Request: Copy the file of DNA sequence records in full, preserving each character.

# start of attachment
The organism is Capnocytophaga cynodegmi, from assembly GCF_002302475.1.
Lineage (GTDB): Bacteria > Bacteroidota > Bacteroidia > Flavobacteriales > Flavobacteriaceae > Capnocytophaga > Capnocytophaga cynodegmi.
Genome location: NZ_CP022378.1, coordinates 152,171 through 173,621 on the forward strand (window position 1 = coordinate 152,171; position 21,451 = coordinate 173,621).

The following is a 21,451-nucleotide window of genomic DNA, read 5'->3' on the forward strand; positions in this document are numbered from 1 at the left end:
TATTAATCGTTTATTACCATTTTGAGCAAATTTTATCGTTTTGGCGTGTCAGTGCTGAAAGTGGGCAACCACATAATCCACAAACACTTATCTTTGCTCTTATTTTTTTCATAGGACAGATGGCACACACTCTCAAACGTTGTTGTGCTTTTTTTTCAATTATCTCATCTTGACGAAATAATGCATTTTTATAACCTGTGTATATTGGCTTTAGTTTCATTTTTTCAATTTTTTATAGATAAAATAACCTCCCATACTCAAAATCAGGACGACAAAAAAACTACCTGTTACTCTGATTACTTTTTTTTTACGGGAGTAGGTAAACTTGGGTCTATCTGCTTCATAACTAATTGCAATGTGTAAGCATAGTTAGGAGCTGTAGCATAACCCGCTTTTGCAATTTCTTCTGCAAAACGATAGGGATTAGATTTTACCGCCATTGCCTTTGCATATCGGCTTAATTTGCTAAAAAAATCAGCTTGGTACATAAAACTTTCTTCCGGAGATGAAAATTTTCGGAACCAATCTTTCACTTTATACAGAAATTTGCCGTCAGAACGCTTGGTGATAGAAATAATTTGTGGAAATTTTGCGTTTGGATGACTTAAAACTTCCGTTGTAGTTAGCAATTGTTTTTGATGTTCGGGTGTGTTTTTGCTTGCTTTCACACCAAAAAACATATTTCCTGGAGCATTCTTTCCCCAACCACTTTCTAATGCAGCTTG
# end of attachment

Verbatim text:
The organism is Capnocytophaga cynodegmi, from assembly GCF_002302475.1.
Lineage (GTDB): Bacteria > Bacteroidota > Bacteroidia > Flavobacteriales > Flavobacteriaceae > Capnocytophaga > Capnocytophaga cynodegmi.
Genome location: NZ_CP022378.1, coordinates 152,171 through 173,621 on the forward strand (window position 1 = coordinate 152,171; position 21,451 = coordinate 173,621).

The following is a 21,451-nucleotide window of genomic DNA, read 5'->3' on the forward strand; positions in this document are numbered from 1 at the left end:
TATTAATCGTTTATTACCATTTTGAGCAAATTTTATCGTTTTGGCGTGTCAGTGCTGAAAGTGGGCAACCACATAATCCACAAACACTTATCTTTGCTCTTATTTTTTTCATAGGACAGATGGCACACACTCTCAAACGTTGTTGTGCTTTTTTTTCAATTATCTCATCTTGACGAAATAATGCATTTTTATAACCTGTGTATATTGGCTTTAGTTTCATTTTTTCAATTTTTTATAGATAAAATAACCTCCCATACTCAAAATCAGGACGACAAAAAAACTACCTGTTACTCTGATTACTTTTTTTTTACGGGAGTAGGTAAACTTGGGTCTATCTGCTTCATAACTAATTGCAATGTGTAAGCATAGTTAGGAGCTGTAGCATAACCCGCTTTTGCAATTTCTTCTGCAAAACGATAGGGATTAGATTTTACCGCCATTGCCTTTGCATATCGGCTTAATTTGCTAAAAAAATCAGCTTGGTACATAAAACTTTCTTCCGGAGATGAAAATTTTCGGAACCAATCTTTCACTTTATACAGAAATTTGCCGTCAGAACGCTTGGTGATAGAAATAATTTGTGGAAATTTTGCGTTTGGATGACTTAAAACTTCCGTTGTAGTTAGCAATTGTTTTTGATGTTCGGGTGTGTTTTTGCTTGCTTTCACACCAAAAAACATATTTCCTGGAGCATTCTTTCCCCAACCACTTTCTAATGCAGCTTG